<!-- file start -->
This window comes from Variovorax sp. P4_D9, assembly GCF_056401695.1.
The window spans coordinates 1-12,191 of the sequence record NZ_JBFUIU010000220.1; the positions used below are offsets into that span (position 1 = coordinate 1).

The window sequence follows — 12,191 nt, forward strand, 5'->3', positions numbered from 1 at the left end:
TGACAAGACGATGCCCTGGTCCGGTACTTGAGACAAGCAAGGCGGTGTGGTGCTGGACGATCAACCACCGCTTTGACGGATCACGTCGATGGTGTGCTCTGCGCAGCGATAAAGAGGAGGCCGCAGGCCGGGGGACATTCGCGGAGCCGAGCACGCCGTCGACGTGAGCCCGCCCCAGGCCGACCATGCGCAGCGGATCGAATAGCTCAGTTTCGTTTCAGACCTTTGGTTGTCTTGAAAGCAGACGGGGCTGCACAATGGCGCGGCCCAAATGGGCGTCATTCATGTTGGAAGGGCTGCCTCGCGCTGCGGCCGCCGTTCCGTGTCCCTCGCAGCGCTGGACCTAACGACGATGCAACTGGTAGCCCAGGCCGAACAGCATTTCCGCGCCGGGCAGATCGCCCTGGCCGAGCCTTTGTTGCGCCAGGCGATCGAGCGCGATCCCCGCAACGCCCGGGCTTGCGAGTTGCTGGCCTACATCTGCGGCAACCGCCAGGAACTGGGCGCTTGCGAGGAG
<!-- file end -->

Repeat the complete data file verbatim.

This window comes from Variovorax sp. P4_D9, assembly GCF_056401695.1.
The window spans coordinates 1-12,191 of the sequence record NZ_JBFUIU010000220.1; the positions used below are offsets into that span (position 1 = coordinate 1).

The window sequence follows — 12,191 nt, forward strand, 5'->3', positions numbered from 1 at the left end:
TGACAAGACGATGCCCTGGTCCGGTACTTGAGACAAGCAAGGCGGTGTGGTGCTGGACGATCAACCACCGCTTTGACGGATCACGTCGATGGTGTGCTCTGCGCAGCGATAAAGAGGAGGCCGCAGGCCGGGGGACATTCGCGGAGCCGAGCACGCCGTCGACGTGAGCCCGCCCCAGGCCGACCATGCGCAGCGGATCGAATAGCTCAGTTTCGTTTCAGACCTTTGGTTGTCTTGAAAGCAGACGGGGCTGCACAATGGCGCGGCCCAAATGGGCGTCATTCATGTTGGAAGGGCTGCCTCGCGCTGCGGCCGCCGTTCCGTGTCCCTCGCAGCGCTGGACCTAACGACGATGCAACTGGTAGCCCAGGCCGAACAGCATTTCCGCGCCGGGCAGATCGCCCTGGCCGAGCCTTTGTTGCGCCAGGCGATCGAGCGCGATCCCCGCAACGCCCGGGCTTGCGAGTTGCTGGCCTACATCTGCGGCAACCGCCAGGAACTGGGCGCTTGCGAGGAG